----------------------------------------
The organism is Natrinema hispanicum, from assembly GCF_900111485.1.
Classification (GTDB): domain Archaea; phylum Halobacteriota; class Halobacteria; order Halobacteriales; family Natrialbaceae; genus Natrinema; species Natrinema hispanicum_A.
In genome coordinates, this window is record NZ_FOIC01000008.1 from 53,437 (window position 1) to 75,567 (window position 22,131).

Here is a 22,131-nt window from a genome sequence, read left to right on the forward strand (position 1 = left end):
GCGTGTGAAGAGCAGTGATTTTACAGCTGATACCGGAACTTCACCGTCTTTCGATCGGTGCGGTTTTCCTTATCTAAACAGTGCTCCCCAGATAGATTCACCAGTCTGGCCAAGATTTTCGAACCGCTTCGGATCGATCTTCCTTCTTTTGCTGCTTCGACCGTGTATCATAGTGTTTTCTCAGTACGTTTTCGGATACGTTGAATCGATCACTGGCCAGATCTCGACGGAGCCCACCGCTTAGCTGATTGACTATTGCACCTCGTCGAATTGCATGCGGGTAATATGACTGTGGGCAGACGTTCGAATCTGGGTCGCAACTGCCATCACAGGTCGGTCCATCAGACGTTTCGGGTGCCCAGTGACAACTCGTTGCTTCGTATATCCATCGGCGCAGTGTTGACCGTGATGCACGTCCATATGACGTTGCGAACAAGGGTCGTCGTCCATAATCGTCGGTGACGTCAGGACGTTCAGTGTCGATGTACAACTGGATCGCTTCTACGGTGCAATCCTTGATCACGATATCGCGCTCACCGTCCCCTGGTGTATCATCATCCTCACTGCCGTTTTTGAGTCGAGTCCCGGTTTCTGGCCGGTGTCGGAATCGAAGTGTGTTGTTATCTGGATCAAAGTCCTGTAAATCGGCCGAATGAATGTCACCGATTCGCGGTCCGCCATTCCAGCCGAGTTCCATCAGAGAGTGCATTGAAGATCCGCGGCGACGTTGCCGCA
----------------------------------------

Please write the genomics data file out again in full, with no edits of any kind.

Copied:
The organism is Natrinema hispanicum, from assembly GCF_900111485.1.
Classification (GTDB): domain Archaea; phylum Halobacteriota; class Halobacteria; order Halobacteriales; family Natrialbaceae; genus Natrinema; species Natrinema hispanicum_A.
In genome coordinates, this window is record NZ_FOIC01000008.1 from 53,437 (window position 1) to 75,567 (window position 22,131).

Here is a 22,131-nt window from a genome sequence, read left to right on the forward strand (position 1 = left end):
GCGTGTGAAGAGCAGTGATTTTACAGCTGATACCGGAACTTCACCGTCTTTCGATCGGTGCGGTTTTCCTTATCTAAACAGTGCTCCCCAGATAGATTCACCAGTCTGGCCAAGATTTTCGAACCGCTTCGGATCGATCTTCCTTCTTTTGCTGCTTCGACCGTGTATCATAGTGTTTTCTCAGTACGTTTTCGGATACGTTGAATCGATCACTGGCCAGATCTCGACGGAGCCCACCGCTTAGCTGATTGACTATTGCACCTCGTCGAATTGCATGCGGGTAATATGACTGTGGGCAGACGTTCGAATCTGGGTCGCAACTGCCATCACAGGTCGGTCCATCAGACGTTTCGGGTGCCCAGTGACAACTCGTTGCTTCGTATATCCATCGGCGCAGTGTTGACCGTGATGCACGTCCATATGACGTTGCGAACAAGGGTCGTCGTCCATAATCGTCGGTGACGTCAGGACGTTCAGTGTCGATGTACAACTGGATCGCTTCTACGGTGCAATCCTTGATCACGATATCGCGCTCACCGTCCCCTGGTGTATCATCATCCTCACTGCCGTTTTTGAGTCGAGTCCCGGTTTCTGGCCGGTGTCGGAATCGAAGTGTGTTGTTATCTGGATCAAAGTCCTGTAAATCGGCCGAATGAATGTCACCGATTCGCGGTCCGCCATTCCAGCCGAGTTCCATCAGAGAGTGCATTGAAGATCCGCGGCGACGTTGCCGCA